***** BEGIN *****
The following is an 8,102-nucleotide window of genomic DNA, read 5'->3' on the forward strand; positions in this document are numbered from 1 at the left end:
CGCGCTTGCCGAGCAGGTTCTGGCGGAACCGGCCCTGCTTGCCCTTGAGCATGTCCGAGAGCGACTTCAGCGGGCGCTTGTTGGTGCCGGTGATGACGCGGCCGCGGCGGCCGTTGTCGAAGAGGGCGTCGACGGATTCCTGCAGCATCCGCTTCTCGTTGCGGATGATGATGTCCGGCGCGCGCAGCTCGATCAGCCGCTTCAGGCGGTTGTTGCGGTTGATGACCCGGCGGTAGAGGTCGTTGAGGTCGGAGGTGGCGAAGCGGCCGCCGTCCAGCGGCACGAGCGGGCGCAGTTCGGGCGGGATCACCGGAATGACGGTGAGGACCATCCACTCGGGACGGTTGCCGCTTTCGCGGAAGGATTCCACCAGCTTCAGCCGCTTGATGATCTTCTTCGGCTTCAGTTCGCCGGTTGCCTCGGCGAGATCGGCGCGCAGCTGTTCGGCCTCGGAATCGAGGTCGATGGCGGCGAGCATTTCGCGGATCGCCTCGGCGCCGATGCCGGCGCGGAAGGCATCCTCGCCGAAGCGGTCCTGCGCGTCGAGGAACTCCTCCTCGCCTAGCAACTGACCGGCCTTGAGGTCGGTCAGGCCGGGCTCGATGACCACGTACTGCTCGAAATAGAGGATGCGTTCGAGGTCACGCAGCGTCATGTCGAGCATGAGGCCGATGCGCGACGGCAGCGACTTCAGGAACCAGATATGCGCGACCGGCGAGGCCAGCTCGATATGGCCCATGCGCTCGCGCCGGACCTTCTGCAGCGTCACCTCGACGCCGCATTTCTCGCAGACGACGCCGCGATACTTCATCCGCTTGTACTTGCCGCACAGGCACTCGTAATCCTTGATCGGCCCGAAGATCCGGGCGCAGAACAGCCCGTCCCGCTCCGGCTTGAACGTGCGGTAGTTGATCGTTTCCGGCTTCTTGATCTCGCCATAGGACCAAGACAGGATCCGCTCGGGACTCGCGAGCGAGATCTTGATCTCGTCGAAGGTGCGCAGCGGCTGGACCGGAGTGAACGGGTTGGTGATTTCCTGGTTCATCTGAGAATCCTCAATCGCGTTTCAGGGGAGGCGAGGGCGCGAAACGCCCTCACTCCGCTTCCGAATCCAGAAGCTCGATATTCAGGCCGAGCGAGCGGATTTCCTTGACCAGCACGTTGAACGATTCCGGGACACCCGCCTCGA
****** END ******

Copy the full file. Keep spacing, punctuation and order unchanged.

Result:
The following is an 8,102-nucleotide window of genomic DNA, read 5'->3' on the forward strand; positions in this document are numbered from 1 at the left end:
CGCGCTTGCCGAGCAGGTTCTGGCGGAACCGGCCCTGCTTGCCCTTGAGCATGTCCGAGAGCGACTTCAGCGGGCGCTTGTTGGTGCCGGTGATGACGCGGCCGCGGCGGCCGTTGTCGAAGAGGGCGTCGACGGATTCCTGCAGCATCCGCTTCTCGTTGCGGATGATGATGTCCGGCGCGCGCAGCTCGATCAGCCGCTTCAGGCGGTTGTTGCGGTTGATGACCCGGCGGTAGAGGTCGTTGAGGTCGGAGGTGGCGAAGCGGCCGCCGTCCAGCGGCACGAGCGGGCGCAGTTCGGGCGGGATCACCGGAATGACGGTGAGGACCATCCACTCGGGACGGTTGCCGCTTTCGCGGAAGGATTCCACCAGCTTCAGCCGCTTGATGATCTTCTTCGGCTTCAGTTCGCCGGTTGCCTCGGCGAGATCGGCGCGCAGCTGTTCGGCCTCGGAATCGAGGTCGATGGCGGCGAGCATTTCGCGGATCGCCTCGGCGCCGATGCCGGCGCGGAAGGCATCCTCGCCGAAGCGGTCCTGCGCGTCGAGGAACTCCTCCTCGCCTAGCAACTGACCGGCCTTGAGGTCGGTCAGGCCGGGCTCGATGACCACGTACTGCTCGAAATAGAGGATGCGTTCGAGGTCACGCAGCGTCATGTCGAGCATGAGGCCGATGCGCGACGGCAGCGACTTCAGGAACCAGATATGCGCGACCGGCGAGGCCAGCTCGATATGGCCCATGCGCTCGCGCCGGACCTTCTGCAGCGTCACCTCGACGCCGCATTTCTCGCAGACGACGCCGCGATACTTCATCCGCTTGTACTTGCCGCACAGGCACTCGTAATCCTTGATCGGCCCGAAGATCCGGGCGCAGAACAGCCCGTCCCGCTCCGGCTTGAACGTGCGGTAGTTGATCGTTTCCGGCTTCTTGATCTCGCCATAGGACCAAGACAGGATCCGCTCGGGACTCGCGAGCGAGATCTTGATCTCGTCGAAGGTGCGCAGCGGCTGGACCGGAGTGAACGGGTTGGTGATTTCCTGGTTCATCTGAGAATCCTCAATCGCGTTTCAGGGGAGGCGAGGGCGCGAAACGCCCTCACTCCGCTTCCGAATCCAGAAGCTCGATATTCAGGCCGAGCGAGCGGATTTCCTTGACCAGCACGTTGAACGATTCCGGGACACCCGCCTCGA